In pregnancy, dietary modifications and lifestyle changes may be attempted, but often have little effect. Calcium-based antacids are recommended if these changes are not effective. Aluminum- and magnesium-based antacids are also safe, as is ranitidine and PPIs.
Infants may see relief with changes in feeding techniques, such as smaller, more frequent feedings, changes in position during feedings, or more frequent burping during feedings. They may also be treated with medicines such as ranitidine or proton pump inhibitors. Proton pump inhibitors however have not been found to be effective in this population and there is a lack of evidence for safety.
The use of acid suppression therapy is a common response to GERD symptoms and many patients get more of this kind of treatment than their individual case merits. The overuse of this treatment is a problem because of the side effects and costs which the patient will have from undergoing unnecessary therapy, and patients should not take more treatment than they need.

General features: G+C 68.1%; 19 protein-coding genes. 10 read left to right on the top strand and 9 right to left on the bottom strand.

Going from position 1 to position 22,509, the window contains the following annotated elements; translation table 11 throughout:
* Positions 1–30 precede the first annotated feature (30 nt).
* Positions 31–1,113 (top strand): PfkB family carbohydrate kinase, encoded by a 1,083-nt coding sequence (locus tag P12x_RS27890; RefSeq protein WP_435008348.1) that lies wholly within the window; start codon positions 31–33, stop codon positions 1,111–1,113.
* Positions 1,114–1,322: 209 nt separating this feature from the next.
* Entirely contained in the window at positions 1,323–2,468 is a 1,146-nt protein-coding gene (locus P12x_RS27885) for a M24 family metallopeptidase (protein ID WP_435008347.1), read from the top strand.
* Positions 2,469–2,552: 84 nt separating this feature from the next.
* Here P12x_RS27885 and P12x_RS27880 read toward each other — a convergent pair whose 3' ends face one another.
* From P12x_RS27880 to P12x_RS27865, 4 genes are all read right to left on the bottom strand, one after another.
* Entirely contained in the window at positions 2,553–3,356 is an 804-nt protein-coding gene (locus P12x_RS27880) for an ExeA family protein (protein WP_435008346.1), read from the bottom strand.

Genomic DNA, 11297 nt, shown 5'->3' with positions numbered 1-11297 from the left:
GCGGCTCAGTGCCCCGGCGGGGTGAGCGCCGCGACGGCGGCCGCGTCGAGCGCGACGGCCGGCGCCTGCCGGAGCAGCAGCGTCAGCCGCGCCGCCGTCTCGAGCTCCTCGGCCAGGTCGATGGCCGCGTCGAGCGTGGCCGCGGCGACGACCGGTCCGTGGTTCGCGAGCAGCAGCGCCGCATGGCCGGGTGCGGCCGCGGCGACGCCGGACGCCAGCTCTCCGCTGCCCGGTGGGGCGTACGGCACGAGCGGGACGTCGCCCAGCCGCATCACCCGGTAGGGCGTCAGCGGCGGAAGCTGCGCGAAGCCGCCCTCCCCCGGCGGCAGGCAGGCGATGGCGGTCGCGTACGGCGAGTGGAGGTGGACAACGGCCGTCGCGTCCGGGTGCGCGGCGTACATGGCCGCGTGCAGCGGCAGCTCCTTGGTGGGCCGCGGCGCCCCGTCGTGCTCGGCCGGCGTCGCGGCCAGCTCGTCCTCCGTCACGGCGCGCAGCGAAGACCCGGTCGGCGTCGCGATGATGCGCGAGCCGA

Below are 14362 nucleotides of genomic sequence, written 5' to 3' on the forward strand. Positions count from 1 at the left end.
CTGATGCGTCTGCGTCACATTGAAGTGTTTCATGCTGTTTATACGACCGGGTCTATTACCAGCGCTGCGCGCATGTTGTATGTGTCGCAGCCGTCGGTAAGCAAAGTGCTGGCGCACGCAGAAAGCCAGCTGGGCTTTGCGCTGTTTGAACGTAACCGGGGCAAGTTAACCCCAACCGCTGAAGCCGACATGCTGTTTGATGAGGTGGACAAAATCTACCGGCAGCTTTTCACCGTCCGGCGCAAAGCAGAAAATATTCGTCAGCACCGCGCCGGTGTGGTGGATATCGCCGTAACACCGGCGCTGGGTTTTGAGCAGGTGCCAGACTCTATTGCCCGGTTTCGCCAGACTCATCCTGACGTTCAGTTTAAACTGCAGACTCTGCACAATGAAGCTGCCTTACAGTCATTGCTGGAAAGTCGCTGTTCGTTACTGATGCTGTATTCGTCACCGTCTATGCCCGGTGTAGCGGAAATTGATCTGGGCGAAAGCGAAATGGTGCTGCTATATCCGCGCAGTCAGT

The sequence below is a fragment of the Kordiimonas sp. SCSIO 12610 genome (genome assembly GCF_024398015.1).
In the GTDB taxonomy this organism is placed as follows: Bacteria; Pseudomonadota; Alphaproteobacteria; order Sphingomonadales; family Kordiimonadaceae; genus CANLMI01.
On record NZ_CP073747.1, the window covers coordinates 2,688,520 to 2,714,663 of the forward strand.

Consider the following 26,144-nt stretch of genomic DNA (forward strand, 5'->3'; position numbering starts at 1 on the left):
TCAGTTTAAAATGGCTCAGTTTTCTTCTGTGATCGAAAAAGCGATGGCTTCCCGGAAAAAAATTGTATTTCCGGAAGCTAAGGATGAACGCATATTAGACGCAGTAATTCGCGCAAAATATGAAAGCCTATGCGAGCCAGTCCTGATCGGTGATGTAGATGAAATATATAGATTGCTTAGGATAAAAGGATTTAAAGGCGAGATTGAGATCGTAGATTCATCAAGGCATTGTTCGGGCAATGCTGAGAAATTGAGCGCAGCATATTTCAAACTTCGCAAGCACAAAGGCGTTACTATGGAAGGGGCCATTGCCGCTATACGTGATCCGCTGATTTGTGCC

In some cases, a person with GERD symptoms can manage them by taking over-the-counter drugs and making lifestyle changes. This is often safer and less expensive than taking prescription drugs. Some guidelines recommend trying to treat symptoms with an H2 antagonist before using a proton-pump inhibitor because of cost and safety concerns.